THURSDAY, July 26 (HealthDay News) -- Pediatric stem-cell-based, tissue-engineered tracheal transplant seems to be feasible, with positive outcome at two years of follow-up, according to a case report published online July 26 in The Lancet.
Martin J. Elliott, M.D., from the Great Ormond Street Hospital in London, and colleagues reported two-year follow-up findings after a stem-cell-based tracheal replacement in a 12-year-old boy who was born with long-segment congenital tracheal stenosis and pulmonary sling. Bone marrow mesenchymal stem cells were retrieved preoperatively and seeded onto a cadaveric donor tracheal scaffold, together with patches of autologous epithelium. Cytokines were used to encourage angiogenesis and chondrogenesis.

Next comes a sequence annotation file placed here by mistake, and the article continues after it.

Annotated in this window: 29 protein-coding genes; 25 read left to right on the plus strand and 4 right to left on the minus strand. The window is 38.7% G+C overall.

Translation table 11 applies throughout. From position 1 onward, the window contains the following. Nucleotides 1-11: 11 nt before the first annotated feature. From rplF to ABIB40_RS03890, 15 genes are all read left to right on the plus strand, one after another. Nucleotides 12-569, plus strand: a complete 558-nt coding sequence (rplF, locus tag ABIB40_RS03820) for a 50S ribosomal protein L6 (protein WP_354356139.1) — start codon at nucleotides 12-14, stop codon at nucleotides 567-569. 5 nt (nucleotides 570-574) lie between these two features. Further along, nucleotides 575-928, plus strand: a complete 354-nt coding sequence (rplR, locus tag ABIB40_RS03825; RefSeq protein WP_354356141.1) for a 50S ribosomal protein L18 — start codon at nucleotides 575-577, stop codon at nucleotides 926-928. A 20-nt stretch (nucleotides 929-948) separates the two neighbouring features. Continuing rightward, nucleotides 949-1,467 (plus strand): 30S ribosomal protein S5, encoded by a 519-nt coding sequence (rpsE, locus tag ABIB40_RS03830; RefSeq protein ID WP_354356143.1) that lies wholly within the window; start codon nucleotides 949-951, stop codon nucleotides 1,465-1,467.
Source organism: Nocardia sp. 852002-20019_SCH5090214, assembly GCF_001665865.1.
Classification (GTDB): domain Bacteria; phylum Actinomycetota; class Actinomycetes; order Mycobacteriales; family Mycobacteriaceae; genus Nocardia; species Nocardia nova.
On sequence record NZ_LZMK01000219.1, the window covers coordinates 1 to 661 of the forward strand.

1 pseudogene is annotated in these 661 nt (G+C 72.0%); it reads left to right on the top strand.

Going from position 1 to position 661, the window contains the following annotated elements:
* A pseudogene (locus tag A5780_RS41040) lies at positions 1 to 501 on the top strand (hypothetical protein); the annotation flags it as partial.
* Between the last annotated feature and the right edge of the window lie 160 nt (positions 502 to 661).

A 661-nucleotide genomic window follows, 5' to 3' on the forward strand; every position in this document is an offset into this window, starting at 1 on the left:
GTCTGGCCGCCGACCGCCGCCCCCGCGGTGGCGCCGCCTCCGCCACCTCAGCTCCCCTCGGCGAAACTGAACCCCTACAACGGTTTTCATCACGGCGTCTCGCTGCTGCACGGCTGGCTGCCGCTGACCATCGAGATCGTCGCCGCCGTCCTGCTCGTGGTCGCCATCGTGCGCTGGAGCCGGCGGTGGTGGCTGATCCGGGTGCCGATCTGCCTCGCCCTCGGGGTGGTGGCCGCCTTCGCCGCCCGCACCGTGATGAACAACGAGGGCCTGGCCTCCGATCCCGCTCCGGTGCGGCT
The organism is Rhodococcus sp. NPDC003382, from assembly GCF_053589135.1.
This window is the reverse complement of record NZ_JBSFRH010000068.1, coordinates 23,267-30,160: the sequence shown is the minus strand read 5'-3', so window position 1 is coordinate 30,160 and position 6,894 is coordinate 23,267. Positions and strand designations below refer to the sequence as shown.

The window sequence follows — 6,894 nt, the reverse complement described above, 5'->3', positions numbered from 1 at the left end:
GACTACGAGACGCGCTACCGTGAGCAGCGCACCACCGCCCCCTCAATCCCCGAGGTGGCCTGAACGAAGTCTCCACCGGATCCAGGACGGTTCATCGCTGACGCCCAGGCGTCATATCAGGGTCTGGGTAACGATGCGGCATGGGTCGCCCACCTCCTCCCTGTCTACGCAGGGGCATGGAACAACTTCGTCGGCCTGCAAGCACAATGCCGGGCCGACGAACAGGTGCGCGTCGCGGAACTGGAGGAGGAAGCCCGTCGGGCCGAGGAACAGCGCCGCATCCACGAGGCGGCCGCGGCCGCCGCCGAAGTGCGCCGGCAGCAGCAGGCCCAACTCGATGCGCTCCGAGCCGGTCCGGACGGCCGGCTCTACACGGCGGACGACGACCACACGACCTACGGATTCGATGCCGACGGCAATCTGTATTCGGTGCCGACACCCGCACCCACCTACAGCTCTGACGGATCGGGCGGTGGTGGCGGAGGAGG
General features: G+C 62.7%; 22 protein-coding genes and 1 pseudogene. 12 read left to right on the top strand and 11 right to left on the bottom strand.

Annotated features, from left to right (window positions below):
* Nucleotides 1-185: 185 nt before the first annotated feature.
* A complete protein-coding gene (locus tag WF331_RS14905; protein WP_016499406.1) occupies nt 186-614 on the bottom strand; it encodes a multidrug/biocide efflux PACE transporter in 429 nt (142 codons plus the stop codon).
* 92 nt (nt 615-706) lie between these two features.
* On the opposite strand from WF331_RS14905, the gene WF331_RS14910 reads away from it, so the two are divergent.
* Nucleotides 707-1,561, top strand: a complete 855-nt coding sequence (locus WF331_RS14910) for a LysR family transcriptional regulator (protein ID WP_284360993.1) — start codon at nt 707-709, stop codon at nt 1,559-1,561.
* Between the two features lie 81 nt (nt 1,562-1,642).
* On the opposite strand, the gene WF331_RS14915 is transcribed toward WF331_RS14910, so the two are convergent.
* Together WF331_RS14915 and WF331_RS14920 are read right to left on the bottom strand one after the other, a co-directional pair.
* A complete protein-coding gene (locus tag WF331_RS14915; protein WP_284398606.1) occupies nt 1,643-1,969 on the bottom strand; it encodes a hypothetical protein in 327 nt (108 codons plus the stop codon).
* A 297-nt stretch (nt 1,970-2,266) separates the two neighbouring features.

The researchers found that, within one week after surgery, the graft revascularized. For the first eight weeks after surgery a strong neutrophil response was noted locally, which generated luminal DNA neutrophil extracellular traps. Cytological evidence of the epithelium restoration was seen at one year. The graft had biomechanical strength from 18 months, and since then the patient has not needed any medical intervention. A chest computed tomography scan and ventilation-perfusion scan were normal at 18 months after surgery, at which point the patient was found to have grown 11 cm in height since the operation. A functional airway was seen at the two-year follow-up, at which point the patient had returned to school.
"Urgent research is needed to convert one-off, compassionate-use successes, such as the one described in this study, into more widely applicable clinical treatments for the thousands of children with tracheal stenosis and malacia worldwide," the authors write.
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